Neighborhoods, Division, and Conflict in a Post-Industrial City
Publication: Nov 99
Publication: Nov 99
6 x 9
The city's history told on its own termsRead Chapter 1 (pdf).
Philadelphia is a patchwork of the political and economic changes dating back to 1683. Having been re-created repeatedly, each era of the city's development includes elements of the past. In this book, the authors describe the city's evolution into a post-industrial metropolis of old communities and newly expended neighborhoods, in which remnants of 19th-century industries can be seen in today's residential areas.
This book explores a wide range of issues impacting upon Philadelphia's post-industrial economytrends in housing and homelessness, the business community, job distribution, a disintegrating political structure, and increased racial, class, and neighborhood conflict. The authors examine the growth of the service sector, the disparity in the city's urban renewal program that has enriched center city but left most neighborhoods in need, and they evaluate the realistic prospects for regional solutions to some of the problems facing Philadelphia and its suburbs.
"(This book) is an exploration, by a team of geographers and sociologists, of the effects of national economic trends on one Rust Belt city
. The book offers a detailed description of the city's history and current condition, including race relations."
"The multidisciplinary team of locally active urban researchers assembled for this book concisely explores and interrelates issues of uneven intra-urban development, white middle-class suburbanization, residential segregation of races and social classes, disinvestment, minority political power, and the concentration of nonwhites and the poor as they apply in the Delaware Valley metropolitan area. Four decades ago, Philadelphia was viewed as a model of urban renewal; its subsequent economic decline and the intensifying divisions that bedevil its social fabric dominate this thoughtful analysis.... Bibliographic notes are a thorough and up-to-date guide to the considerable scholarly literature on this metropolis. Tables, graphs, and more than a dozen excellent maps further enhance the presentation. Highly recommended."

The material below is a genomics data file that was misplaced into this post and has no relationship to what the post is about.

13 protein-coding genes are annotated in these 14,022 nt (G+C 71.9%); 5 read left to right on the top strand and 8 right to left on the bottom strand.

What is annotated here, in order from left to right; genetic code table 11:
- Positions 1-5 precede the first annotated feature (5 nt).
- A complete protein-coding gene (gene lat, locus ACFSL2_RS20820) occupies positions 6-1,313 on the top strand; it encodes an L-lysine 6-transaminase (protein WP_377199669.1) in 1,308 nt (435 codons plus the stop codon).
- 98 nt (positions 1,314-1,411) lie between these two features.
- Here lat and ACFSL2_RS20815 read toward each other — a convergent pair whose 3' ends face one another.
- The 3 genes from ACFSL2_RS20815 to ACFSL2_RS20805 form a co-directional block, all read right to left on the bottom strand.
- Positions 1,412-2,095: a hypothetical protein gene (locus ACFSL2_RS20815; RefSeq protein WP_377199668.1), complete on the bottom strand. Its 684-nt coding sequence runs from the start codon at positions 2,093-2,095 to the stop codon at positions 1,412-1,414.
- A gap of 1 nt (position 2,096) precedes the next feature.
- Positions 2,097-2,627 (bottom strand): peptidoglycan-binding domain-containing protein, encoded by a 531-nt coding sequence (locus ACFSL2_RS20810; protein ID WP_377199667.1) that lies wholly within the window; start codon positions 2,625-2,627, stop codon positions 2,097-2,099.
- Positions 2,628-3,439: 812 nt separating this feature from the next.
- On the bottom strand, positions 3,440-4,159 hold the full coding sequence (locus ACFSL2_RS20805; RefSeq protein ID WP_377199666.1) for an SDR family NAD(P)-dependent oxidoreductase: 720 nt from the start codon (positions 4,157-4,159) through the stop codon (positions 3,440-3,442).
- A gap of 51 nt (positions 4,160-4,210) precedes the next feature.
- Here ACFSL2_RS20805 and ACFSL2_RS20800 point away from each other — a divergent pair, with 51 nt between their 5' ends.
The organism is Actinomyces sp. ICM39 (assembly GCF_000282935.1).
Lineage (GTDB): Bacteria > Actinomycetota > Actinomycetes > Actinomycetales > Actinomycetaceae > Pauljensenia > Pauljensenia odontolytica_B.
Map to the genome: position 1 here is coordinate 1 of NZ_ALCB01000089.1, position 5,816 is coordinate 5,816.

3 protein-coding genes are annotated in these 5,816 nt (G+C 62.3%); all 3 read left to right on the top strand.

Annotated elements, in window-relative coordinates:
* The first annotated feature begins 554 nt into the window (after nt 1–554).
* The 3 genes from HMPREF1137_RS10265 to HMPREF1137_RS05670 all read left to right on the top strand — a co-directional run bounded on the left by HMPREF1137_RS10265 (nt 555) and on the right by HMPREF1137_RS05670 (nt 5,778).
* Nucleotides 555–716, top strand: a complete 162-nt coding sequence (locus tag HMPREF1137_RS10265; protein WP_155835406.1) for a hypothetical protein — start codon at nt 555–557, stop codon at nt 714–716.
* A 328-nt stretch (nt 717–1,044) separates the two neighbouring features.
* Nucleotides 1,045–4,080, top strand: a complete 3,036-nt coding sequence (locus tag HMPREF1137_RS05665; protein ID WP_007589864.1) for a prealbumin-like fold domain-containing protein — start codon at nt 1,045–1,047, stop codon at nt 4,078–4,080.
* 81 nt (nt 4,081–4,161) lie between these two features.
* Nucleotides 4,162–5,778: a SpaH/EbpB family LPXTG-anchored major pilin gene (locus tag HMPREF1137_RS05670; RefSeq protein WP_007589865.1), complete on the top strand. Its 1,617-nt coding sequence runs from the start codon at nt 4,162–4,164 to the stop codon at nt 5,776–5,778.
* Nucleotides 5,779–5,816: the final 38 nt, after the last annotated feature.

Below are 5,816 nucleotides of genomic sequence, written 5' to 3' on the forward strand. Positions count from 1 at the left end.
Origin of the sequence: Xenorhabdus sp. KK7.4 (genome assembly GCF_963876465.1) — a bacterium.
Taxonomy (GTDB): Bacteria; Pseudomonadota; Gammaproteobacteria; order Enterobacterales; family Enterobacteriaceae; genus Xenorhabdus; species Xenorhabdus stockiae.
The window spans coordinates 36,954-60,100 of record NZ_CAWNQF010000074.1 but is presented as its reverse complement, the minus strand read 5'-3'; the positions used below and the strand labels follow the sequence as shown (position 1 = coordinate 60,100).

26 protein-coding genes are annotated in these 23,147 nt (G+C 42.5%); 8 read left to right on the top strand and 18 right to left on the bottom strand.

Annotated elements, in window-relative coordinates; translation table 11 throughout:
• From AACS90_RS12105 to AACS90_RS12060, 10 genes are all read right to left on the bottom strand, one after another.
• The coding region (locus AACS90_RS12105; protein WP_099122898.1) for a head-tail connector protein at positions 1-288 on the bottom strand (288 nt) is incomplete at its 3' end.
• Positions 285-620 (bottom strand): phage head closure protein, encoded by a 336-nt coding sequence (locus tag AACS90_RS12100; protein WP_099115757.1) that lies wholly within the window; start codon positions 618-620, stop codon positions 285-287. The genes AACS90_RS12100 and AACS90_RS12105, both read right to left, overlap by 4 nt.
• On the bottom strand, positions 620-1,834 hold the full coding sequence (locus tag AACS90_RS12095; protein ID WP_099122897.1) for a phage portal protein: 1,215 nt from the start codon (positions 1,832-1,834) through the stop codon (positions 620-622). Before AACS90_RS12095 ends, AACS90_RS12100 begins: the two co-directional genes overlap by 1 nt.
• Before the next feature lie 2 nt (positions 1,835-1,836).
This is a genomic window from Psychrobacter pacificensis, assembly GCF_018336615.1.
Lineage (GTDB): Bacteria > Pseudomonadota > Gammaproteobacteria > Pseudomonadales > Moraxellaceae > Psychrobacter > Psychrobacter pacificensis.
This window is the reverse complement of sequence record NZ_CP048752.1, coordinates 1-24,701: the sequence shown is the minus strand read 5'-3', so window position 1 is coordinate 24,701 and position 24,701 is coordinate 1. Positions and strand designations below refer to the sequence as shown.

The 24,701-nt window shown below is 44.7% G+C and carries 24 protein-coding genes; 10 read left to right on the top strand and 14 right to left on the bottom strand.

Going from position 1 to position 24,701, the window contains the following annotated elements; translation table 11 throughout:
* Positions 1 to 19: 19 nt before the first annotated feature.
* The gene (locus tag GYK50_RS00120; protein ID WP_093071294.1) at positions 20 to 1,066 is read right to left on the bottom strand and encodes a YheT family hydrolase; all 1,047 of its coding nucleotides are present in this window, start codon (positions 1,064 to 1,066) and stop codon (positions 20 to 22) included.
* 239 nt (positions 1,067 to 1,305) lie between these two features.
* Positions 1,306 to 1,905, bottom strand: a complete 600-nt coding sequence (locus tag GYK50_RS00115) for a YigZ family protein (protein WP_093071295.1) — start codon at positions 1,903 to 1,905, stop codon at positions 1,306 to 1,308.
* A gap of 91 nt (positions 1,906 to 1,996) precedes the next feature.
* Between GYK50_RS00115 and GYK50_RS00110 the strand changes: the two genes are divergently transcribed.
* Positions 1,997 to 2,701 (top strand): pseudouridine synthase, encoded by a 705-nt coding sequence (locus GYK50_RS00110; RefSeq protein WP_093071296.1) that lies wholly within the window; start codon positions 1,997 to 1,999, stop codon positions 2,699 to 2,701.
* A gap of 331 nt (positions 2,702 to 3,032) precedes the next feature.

Table of Contents
List of Tables and Figures
1. The Legacy of the Industrial City
Population and Settlement Patterns Machine Politics in the Industrial Era The Transition to Postindustrialism Declining Economic Opportunity and Racial Conflict The Central Argument of the Book
2. Economic Erosion and the Growth of Inequality
The National Context Philadelphia's Special Vulnerability to National Trends The Changing Distribution of Jobs in the Postindustrial Economy The Changing Earnings Profile Who Gains? Who Loses? Workforce Participation Family Wage Earners Conclusion
3. Housing and Neighborhoods
Housing in Philadelphia: An Overview Housing Conditions at the End of World War II Postwar Reorganization The Decline of the City: Despair and Exodus, 1955-1975 The Paradox of Revitalization and Decay, 1975-1985 Race and the Regional Housing Market Housing the City Conclusion and Prospects
4. Philadelphia's Redevelopment Process
Continuous Redevelopment Why Redevelop? Trends in Redevelopment Two Case Studies The Political Economy of Redevelopment The Outcomes: Who Pays? Who Benefits? Conclusions
5. Race, Class, and Philadelphia Politics
The Dissolution of the Ruling Postwar Coalition Why the Fragmentation? The Business Community and Philadelphia Politics Populism and Minority Politics Conclusion
6. The Prospects for City-Suburban Accommodation
Barriers to Political Cooperation Opportunities for Regional Cooperation Transportation Port Facilities Solid Waste How Realistic Are the Prospects for Regionalism?
7. Alternative Scenarios for Philadelphia's Future
Appendix A: The Index of Dissimilarity
Appendix B: Economic Transition: Further Data
Appendix C: Income Differentials by Race
About the Author(s)
In the Series
Comparative American Cities edited by Joe T. Darden
No longer active.